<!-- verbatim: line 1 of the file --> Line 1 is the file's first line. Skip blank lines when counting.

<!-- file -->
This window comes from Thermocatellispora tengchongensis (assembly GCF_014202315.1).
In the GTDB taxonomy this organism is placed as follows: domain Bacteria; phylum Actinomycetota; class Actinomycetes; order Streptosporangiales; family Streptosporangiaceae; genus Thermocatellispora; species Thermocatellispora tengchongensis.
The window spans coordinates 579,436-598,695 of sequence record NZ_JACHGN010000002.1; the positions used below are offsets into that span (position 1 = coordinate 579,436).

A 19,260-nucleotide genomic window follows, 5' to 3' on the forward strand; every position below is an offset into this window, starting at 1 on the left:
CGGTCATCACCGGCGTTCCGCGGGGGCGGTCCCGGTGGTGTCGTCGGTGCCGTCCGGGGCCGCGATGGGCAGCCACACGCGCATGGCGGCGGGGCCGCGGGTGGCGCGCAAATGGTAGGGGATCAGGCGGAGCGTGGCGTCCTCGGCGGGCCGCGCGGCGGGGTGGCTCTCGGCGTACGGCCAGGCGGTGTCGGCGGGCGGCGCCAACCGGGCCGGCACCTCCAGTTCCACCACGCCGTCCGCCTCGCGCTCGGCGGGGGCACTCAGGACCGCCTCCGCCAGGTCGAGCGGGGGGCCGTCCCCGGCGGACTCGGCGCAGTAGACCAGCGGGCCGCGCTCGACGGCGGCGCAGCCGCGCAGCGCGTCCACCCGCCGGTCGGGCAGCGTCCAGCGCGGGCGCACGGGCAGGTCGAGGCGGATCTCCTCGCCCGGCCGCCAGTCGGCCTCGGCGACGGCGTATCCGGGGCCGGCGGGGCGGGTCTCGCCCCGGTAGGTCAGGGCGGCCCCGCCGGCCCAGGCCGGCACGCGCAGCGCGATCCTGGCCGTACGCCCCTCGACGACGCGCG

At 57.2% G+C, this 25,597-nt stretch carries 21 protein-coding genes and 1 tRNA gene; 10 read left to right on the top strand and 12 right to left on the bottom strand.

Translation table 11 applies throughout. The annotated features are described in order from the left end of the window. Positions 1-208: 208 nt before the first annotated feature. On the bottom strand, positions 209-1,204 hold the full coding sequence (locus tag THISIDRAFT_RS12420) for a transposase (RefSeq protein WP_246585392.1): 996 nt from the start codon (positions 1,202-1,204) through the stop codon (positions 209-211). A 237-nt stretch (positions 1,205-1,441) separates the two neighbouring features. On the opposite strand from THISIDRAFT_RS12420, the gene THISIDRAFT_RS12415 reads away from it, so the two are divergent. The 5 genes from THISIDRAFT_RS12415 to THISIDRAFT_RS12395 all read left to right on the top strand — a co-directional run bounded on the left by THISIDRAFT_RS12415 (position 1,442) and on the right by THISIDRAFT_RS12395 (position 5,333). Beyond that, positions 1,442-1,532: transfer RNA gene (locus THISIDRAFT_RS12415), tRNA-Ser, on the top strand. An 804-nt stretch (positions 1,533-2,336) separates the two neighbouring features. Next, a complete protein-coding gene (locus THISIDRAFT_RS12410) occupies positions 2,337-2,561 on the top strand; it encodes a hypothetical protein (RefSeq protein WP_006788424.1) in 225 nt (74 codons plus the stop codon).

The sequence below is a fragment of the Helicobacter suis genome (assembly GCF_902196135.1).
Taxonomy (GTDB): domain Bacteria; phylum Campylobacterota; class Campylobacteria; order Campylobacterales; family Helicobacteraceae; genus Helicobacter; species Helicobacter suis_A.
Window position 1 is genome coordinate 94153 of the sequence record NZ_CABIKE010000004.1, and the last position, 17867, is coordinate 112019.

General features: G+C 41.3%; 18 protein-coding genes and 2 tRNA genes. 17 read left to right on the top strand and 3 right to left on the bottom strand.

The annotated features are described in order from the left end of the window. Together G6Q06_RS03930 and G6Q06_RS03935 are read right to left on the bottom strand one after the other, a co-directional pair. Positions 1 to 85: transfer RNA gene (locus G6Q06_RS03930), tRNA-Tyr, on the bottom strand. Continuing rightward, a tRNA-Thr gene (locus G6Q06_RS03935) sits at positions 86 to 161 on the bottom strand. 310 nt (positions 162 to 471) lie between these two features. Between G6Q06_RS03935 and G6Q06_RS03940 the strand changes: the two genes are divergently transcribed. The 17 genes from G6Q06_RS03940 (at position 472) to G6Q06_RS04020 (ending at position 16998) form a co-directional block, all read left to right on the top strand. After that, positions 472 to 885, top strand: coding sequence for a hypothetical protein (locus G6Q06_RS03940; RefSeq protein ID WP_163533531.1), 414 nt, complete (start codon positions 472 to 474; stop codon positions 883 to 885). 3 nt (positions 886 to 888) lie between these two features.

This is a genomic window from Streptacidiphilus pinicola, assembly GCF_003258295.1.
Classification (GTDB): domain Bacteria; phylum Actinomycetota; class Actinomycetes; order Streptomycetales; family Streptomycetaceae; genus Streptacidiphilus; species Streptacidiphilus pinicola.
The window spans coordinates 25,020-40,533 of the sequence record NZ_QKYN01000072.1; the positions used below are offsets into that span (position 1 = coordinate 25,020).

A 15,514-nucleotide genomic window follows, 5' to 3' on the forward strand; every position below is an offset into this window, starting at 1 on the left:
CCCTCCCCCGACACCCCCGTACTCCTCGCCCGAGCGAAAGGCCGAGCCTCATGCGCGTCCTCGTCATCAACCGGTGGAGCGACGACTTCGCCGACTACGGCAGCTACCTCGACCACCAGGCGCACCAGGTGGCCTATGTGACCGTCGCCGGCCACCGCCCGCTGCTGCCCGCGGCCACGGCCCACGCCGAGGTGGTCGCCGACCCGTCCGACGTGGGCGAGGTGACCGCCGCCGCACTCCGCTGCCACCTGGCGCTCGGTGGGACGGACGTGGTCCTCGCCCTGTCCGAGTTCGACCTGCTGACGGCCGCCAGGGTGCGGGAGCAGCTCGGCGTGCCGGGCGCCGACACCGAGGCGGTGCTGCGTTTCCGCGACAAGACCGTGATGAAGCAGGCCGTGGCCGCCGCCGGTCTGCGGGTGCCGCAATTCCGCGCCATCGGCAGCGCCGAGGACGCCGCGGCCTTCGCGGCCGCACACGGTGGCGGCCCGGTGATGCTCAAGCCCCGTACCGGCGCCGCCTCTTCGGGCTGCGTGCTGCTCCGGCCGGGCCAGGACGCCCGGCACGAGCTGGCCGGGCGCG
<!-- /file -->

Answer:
This window comes from Thermocatellispora tengchongensis (assembly GCF_014202315.1).